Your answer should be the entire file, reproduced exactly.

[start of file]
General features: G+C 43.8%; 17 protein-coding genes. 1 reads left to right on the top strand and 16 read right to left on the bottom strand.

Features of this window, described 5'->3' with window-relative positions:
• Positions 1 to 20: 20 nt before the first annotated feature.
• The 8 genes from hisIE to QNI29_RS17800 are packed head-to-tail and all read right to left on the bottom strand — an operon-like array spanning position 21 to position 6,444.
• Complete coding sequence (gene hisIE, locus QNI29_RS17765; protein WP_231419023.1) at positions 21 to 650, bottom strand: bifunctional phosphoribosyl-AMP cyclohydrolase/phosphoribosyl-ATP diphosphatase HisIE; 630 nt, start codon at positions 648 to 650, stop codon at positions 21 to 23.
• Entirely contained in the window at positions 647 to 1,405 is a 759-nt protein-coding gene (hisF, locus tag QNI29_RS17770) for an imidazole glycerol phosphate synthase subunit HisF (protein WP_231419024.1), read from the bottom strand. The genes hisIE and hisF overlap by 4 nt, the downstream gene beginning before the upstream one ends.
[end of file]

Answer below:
General features: G+C 43.8%; 17 protein-coding genes. 1 reads left to right on the top strand and 16 read right to left on the bottom strand.

Features of this window, described 5'->3' with window-relative positions:
• Positions 1 to 20: 20 nt before the first annotated feature.
• The 8 genes from hisIE to QNI29_RS17800 are packed head-to-tail and all read right to left on the bottom strand — an operon-like array spanning position 21 to position 6,444.
• Complete coding sequence (gene hisIE, locus QNI29_RS17765; protein WP_231419023.1) at positions 21 to 650, bottom strand: bifunctional phosphoribosyl-AMP cyclohydrolase/phosphoribosyl-ATP diphosphatase HisIE; 630 nt, start codon at positions 648 to 650, stop codon at positions 21 to 23.
• Entirely contained in the window at positions 647 to 1,405 is a 759-nt protein-coding gene (hisF, locus tag QNI29_RS17770) for an imidazole glycerol phosphate synthase subunit HisF (protein WP_231419024.1), read from the bottom strand. The genes hisIE and hisF overlap by 4 nt, the downstream gene beginning before the upstream one ends.